So there you go, Mama. Whatever your musical preference, share it with your children. Hold your babies and move those hips. Dance with your daughters and sway with your sons. Your babies will love you for it.

 Let me know what you think in the comments below! I would love to hear what kinds of music you listen to with your babies!


About Allie, from Hey Mom, Now What?

ADiltzprofilepicI am a mother of five children, ages 2 to 16. I work full-time as an Emergency Mental Health Screener, but with my work schedule I am able to be both a stay-at-home mom and a working mom. Through my work with families in crisis, I have a unique perspective on the challenges and problems that modern parents face. My goal is to provide parents with interesting, informative and honest content that is geared towards kids and mental health issues. 

Trying Out ABC Mouse Early Learning Academy

I’ve been seeing the ABC Mouse ads on TV since Keelan was born and the Disney channel became a constant companion. So when they recently contacted me about becoming an affiliate and giving them a try, I was excited to sign up. They are having a sale right now for 60% off the whole year, but you can also just sign up and try it out for a month for free so there’s nothing to lose!

untitledSo far Keelan is really enjoying the program. He’s a fan of Reading Eggs, but he’s gone through most of the games on there and is always asking to play on “mommy’s computer.” ABC Mouse starts out with as assessment test, but we only got through one section before he was losing interest so I quickly jumped to the games section and was happy to see there are LOTS of games!

He also liked earning the tickets, which he used to buy himself a pet bunny. I’m not sure what else you can use the tickets for yet, but he really liked feeding and bathing his new virtual pet. He also enjoyed playing a game where you feed a dinosaur and one where you count eggs. Each activity ends with earning a certain amount of tickets.

While I’ve been having trouble getting him to enjoy actual books, he’s always happy to play on the computer. I guess it’s just the new digital generation! I’m just glad to have found some sort of educational activity he enjoys.

I’m looking forward to exploring more of the ABC Mouse program! If you’d like to check them out (and try it for FREE!) just head to www.ABCmouse.com



Did You Go to Your High School Reunion?

I recently skipped out on my high school reunion. It was the 25th year, and I went to the 10 and the 20, so this wasn’t really a big one. I figured I’d wait until the 30 year reunion when everyone has REALLY changed!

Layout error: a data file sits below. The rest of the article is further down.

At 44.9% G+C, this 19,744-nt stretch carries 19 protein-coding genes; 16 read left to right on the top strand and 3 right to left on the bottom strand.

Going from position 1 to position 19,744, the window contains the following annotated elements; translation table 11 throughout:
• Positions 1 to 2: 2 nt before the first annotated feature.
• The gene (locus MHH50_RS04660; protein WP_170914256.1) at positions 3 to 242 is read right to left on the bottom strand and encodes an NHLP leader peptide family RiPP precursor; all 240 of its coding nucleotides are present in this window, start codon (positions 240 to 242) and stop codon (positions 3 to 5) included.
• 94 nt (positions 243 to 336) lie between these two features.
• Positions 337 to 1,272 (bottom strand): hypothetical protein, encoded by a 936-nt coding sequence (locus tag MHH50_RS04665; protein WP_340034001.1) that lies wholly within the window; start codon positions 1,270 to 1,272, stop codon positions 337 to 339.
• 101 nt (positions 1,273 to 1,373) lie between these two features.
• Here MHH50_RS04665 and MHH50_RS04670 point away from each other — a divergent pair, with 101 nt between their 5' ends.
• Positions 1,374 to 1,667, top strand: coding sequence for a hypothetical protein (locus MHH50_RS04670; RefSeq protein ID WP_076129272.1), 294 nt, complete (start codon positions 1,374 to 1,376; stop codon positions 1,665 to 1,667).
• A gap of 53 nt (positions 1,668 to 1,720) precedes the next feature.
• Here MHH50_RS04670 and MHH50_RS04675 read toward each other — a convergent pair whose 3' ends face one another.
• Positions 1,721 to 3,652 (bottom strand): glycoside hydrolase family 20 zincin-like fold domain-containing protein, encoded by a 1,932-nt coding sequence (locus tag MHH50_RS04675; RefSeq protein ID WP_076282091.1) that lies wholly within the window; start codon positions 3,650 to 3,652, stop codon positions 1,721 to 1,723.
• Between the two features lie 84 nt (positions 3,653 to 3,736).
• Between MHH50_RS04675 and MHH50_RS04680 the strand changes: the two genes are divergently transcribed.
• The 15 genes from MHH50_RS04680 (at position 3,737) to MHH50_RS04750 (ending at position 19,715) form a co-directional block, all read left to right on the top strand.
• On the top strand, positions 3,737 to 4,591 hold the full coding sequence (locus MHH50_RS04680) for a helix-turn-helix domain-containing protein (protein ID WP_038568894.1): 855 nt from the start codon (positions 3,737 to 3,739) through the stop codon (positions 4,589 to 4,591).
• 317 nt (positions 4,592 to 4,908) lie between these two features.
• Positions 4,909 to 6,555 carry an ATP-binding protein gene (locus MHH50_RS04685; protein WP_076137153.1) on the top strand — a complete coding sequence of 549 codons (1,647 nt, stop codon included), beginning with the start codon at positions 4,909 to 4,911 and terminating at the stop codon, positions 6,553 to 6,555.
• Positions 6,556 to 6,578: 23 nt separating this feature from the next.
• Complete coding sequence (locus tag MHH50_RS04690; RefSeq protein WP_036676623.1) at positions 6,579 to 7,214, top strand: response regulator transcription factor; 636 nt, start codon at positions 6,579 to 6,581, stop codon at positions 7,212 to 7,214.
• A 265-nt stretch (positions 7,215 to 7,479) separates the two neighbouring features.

Candy Keane Sew Geek Mama High School
Me in 11th grade

It’s pretty funny how at the 10 year reunion everyone is still so young, but we have no idea we are. Most people still look similar. A lot of guys still have their hair. Many people have gotten married and started families. We are all still finding our way in life, even though we feel all grown up.

Flash forward to your 20 year reunion and that’s when people are really interesting! The kids are bigger, there’s been marriages and divorces, job changes and of course, more hair loss. I think I enjoyed my 20 year reunion the most because I talked to more people that year.

So who was I in high school? A quiet nerd. I had a lot of fun not being shy and quiet for once thanks to a couple glasses of Pinot Grigio and thought it was sweet that everyone I talked to had something nice to say about shy, quiet high school me. And so who was I at my high school reunion? I guess if I had to pick something off the poster, it would be “Ugly Duckling” although I didn’t consider myself ugly. It was more of just getting over my shyness, and coming out of my shell, which is something I still work on to this day.

So did you go to your reunion? Which type of person were you?



10 Ways to Celebrate Your Nanny During National Nanny Recognition Week September 23-29

*Article contributed by the Amslee Institute. Training Nannies and Babysitters, Trusted by Families. Follow @AmsleeInstitute to see weekly childcare care articles and faculty chats to help Nannies, Sitters, and Families better care for kids.